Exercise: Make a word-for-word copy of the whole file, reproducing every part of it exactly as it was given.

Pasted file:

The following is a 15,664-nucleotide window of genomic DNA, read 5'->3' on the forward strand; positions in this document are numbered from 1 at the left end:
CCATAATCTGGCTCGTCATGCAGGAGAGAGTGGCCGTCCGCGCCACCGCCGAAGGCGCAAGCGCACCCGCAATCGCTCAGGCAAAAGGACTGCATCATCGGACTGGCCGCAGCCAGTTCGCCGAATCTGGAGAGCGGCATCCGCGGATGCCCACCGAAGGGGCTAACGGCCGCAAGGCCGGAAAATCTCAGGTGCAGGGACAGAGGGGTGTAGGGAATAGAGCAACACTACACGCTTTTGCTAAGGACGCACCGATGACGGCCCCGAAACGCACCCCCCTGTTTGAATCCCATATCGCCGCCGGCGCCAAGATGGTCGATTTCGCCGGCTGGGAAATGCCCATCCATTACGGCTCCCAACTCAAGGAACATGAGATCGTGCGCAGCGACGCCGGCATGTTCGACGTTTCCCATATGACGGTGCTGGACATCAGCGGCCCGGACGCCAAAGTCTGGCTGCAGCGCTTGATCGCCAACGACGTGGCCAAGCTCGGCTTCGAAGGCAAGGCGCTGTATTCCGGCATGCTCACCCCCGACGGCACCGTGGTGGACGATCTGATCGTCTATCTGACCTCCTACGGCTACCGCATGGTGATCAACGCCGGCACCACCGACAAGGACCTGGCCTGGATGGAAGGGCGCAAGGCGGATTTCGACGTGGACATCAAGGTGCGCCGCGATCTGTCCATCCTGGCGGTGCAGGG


The following is a 15,664-nucleotide window of genomic DNA, read 5'->3' on the forward strand; positions in this document are numbered from 1 at the left end:
CCATAATCTGGCTCGTCATGCAGGAGAGAGTGGCCGTCCGCGCCACCGCCGAAGGCGCAAGCGCACCCGCAATCGCTCAGGCAAAAGGACTGCATCATCGGACTGGCCGCAGCCAGTTCGCCGAATCTGGAGAGCGGCATCCGCGGATGCCCACCGAAGGGGCTAACGGCCGCAAGGCCGGAAAATCTCAGGTGCAGGGACAGAGGGGTGTAGGGAATAGAGCAACACTACACGCTTTTGCTAAGGACGCACCGATGACGGCCCCGAAACGCACCCCCCTGTTTGAATCCCATATCGCCGCCGGCGCCAAGATGGTCGATTTCGCCGGCTGGGAAATGCCCATCCATTACGGCTCCCAACTCAAGGAACATGAGATCGTGCGCAGCGACGCCGGCATGTTCGACGTTTCCCATATGACGGTGCTGGACATCAGCGGCCCGGACGCCAAAGTCTGGCTGCAGCGCTTGATCGCCAACGACGTGGCCAAGCTCGGCTTCGAAGGCAAGGCGCTGTATTCCGGCATGCTCACCCCCGACGGCACCGTGGTGGACGATCTGATCGTCTATCTGACCTCCTACGGCTACCGCATGGTGATCAACGCCGGCACCACCGACAAGGACCTGGCCTGGATGGAAGGGCGCAAGGCGGATTTCGACGTGGACATCAAGGTGCGCCGCGATCTGTCCATCCTGGCGGTGCAGGG